Whether it's a bleak December or the more mild weather we are becoming used to, you can still spend useful time in the garden. David Coton suggests the jobs that can occupy the shortening days.
However many books you read or TV programmes you watch, nothing is better to gain inspiration than a visit to a garden open to the public. Here are some of Nathan James Dodd's favourites, where you can see, smell and perhaps buy the plant that you've only seen in a magazine.
Nowhere can be more appropriate to start than Ryland Mount in Cumbria. Even if you can't 'Wander lonely as a cloud', Wordsworth's house and landscaped gardens, with fell side terraces, rock pools, rare shrubs and of course the daffodils, will be an inspiring day out.
Howick Hall in Northumberland, opens in February with a 'snowdrop festival' followed by a brilliant show of narcissi in March and April. Later, their excellent collection of camellias, magnolias and rhododendrons thrive in the woodland garden while tulips are at their best in wild flower meadows.
Mid-April is the best time to visit the Guy Wilson Daffodil Garden at the University of Ulster in Coleraine. Occupying an old quarry with paths leading through beds and drifts of daffodils, the 1500 cultivars, many rare and unusual, have been sourced worldwide.
There is no better location than Plas Newydd, in Gwynedd, for a fine spring garden with a camellia dell, rhododendrons, azaleas and magnolias. Designed by Repton and overlooking the Menai Straits, the gothic house is well worth visiting and look out for the red squirrels.
Each February there is the Dingle woodland snowdrop walk at Dudmaston Gardens in Shropshire and later a mass of colour when the rhododendrons, magnolias, flowering cherries and kalmias come into their own under-planted with primroses and daffodils.
Batsford Arboretum in Gloucestershire comes to life with snowdrops under old oak trees and on the banks of a stream together with bright yellow aconites and mauve crocuses. Daffodils follow in their thousands cascading down the hillsides followed by cowslips, primroses and wild garlic. The 73 magnolia cultivars and Japanese cherry trees flower from late March into May.
In the east midlands, the orchard of Felley Priory in Nottinghamshire is carpeted with thousands of orange, apricot, white and yellow daffodils each spring. And the colour doesn't stop there with tulips, hellebores, peonies, magnolias and snake's head fritillary.
The restored Easton Walled Garden in Lincolnshire is another garden that has organised walks to view the masses of river bank snowdrops in February, there are talks and an indoor display of unusual varieties. Drifts of daffodils and tulips follow later in the spring.
Described as a Cornish garden in Suffolk, East Bergholt Place has a woodland garden packed with camellias, rhododendrons and azaleas. There is are also a February snowdrop walk and a well stocked plant shop in the Victorian walled garden.
In Cornwall the sprawling Antony Woodland Garden hosts the National Collection of Camellia japonica with over 300 different cultivars together with many varieties of rhododendron and magnolia, while Caerhays Castle Gardens house the National Collection of the latter in a beautiful setting.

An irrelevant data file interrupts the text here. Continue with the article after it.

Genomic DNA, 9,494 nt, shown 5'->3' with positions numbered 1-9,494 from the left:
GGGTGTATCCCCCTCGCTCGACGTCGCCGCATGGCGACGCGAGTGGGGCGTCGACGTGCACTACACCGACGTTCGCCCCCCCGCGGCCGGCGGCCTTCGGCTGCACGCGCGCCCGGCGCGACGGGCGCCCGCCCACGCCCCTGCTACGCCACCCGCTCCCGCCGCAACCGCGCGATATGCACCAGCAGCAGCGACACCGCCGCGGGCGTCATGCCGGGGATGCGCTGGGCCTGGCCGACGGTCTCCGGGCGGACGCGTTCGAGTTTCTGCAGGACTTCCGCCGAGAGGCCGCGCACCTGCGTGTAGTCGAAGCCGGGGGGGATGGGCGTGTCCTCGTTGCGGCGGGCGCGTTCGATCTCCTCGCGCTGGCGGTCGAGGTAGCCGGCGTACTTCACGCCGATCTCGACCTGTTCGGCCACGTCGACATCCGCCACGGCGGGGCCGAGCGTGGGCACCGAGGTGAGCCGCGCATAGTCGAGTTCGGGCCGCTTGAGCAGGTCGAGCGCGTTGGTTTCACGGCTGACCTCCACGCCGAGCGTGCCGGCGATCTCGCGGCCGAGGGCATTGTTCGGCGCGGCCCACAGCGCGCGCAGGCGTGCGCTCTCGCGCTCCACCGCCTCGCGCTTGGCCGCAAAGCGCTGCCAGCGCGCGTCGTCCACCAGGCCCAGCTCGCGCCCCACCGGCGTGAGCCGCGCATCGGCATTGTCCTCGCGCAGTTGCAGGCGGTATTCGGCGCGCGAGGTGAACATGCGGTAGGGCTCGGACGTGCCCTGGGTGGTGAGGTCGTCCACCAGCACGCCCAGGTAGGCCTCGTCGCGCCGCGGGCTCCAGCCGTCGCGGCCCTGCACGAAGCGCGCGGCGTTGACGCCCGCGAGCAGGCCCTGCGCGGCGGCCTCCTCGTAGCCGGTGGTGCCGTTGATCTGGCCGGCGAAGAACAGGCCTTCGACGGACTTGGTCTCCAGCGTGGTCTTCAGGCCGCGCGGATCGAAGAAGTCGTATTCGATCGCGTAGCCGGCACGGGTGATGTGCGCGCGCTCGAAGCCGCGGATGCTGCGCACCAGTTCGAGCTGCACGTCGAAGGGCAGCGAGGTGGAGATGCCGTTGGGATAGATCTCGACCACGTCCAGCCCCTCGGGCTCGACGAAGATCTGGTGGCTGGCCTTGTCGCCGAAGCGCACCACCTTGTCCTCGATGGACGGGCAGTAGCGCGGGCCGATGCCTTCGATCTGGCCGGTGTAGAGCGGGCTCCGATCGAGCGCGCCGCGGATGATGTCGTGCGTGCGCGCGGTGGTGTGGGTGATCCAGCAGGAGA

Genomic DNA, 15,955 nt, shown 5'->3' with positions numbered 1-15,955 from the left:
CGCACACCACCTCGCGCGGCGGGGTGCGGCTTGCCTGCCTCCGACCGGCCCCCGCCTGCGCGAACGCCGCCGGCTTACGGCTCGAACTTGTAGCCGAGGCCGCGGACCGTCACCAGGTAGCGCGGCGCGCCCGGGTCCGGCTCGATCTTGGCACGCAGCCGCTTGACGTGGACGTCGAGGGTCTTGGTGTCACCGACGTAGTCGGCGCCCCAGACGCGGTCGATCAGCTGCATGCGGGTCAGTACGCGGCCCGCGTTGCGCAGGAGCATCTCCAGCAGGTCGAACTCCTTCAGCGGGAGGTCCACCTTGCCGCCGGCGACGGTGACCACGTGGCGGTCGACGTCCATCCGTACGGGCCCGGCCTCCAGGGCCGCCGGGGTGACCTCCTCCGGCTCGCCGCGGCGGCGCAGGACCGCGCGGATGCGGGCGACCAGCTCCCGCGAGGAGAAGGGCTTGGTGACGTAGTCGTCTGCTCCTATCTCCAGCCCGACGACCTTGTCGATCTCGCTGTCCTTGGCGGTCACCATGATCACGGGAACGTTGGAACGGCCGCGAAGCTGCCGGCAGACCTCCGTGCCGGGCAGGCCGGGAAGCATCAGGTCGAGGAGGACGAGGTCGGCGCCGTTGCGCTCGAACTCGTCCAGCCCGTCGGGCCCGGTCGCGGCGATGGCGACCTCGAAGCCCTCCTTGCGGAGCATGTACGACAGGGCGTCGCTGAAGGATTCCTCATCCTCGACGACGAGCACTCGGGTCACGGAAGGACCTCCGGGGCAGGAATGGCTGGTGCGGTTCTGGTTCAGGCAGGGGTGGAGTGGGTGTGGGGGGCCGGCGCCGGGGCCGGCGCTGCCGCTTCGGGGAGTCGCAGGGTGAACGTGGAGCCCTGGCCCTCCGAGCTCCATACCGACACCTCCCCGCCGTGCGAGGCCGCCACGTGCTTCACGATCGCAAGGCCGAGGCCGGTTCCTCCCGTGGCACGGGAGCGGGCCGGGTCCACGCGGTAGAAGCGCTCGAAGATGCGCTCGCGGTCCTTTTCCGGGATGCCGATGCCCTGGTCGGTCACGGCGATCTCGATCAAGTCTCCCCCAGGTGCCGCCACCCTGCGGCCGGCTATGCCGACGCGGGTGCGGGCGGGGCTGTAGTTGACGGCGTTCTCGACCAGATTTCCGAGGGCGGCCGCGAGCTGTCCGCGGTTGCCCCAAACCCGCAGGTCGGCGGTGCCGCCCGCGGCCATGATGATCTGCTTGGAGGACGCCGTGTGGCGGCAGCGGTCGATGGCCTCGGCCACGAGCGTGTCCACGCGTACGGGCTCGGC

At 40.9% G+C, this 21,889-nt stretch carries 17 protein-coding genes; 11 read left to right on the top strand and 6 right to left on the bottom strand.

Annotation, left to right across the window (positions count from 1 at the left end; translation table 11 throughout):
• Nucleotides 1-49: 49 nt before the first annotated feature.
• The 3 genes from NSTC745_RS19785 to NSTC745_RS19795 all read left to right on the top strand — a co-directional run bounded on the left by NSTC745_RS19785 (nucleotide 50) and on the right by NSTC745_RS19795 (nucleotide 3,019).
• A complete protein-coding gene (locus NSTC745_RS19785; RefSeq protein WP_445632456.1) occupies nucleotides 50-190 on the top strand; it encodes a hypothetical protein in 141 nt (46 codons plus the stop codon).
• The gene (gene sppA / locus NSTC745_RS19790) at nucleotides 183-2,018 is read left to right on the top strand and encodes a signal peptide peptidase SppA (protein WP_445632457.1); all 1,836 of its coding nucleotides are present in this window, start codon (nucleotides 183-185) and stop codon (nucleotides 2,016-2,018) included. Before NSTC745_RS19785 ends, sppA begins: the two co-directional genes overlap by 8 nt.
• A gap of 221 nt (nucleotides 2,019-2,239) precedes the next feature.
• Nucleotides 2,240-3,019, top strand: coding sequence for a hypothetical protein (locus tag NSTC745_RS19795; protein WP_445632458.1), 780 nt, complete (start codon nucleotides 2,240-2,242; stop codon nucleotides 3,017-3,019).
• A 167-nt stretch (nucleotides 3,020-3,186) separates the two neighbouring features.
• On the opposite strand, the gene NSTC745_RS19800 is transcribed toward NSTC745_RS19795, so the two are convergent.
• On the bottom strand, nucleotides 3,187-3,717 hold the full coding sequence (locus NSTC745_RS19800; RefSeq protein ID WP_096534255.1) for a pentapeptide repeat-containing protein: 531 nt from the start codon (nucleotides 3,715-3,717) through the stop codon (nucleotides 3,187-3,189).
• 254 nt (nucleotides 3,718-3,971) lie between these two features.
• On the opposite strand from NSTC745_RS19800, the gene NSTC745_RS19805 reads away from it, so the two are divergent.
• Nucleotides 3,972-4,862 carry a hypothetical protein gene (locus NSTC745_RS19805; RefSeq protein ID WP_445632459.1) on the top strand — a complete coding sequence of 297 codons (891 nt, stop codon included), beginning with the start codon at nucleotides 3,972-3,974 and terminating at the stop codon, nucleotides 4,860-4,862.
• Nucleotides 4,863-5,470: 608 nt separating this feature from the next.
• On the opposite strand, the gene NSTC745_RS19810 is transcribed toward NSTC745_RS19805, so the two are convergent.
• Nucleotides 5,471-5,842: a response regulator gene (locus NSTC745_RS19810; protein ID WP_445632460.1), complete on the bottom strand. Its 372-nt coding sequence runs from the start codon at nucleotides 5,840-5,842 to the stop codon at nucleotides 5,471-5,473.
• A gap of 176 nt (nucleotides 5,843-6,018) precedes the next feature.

Docton Mill is situated in a beautiful secluded Devon valley where the river bank explodes with daffodils, bluebells and wild garlic every spring, the woodland is carpeted by bluebells and a bog garden boasts candelabra primulas late in the spring. You can also enjoy an award winning cream tea.
Also in the same county, where the moist mild climate favours various tender species, spring flowering shrubs cover the valley sides at Coleton Fishacre. Alternatively, visit Kingston Lacey in Dorset for snowdrops and the National Collection of Anemone nemorosa.
The splendid little steam train comes out of the sidings in March to transport visitors around Exbury Gardens in the New Forest and its Rothschild Collection of over ten thousand rhododendrons, with azaleas. magnolias and camellias, make this a very special spring place.
Spinners, also in Hampshire, has approx. 90 species maganolia cultivars and a large collection of rhododendrons.
In East Sussex, the exquisite Capability Brown landscape at Sheffield Park Garden, together with bluebells and daffodils make a magnificent spring combination. Rhododendrons and azaleas complete the vista.
Finally, a trip to Hever Castle in Kent will be rewarded with swathes of snowdrops and crocuses in March, daffodils decorating Anne Boleyn's Orchard in April with Camellia covered walls and early tulips and violas in the Italian Garden. Spring bedding includes hyacinths, wallflowers and pansies.
There's no doubt that television provides gardeners with inspiration, tips and good ideas, that's why we're all looking forward to new programmes and the return of old favourites during 2018.
Although gardening activity in February may not be so frenetic as during the summer months, there's still plenty to be done and here at the Garden Centre we are already receiving new stock in readiness for spring which is just around the corner. David Coton suggests the jobs you should be tackling in the garden this month.
Although the days are short and the view from our Garden Centre is frosty and overcast, Andy Taylor suggests various jobs that can be done in the garden during the month of January.
Showcasing young musical talent, this year's Winter Concert at Arthur Terry School was an outstanding success and took place against the stunning backdrop of a Christmas Tree donated by GardenSite.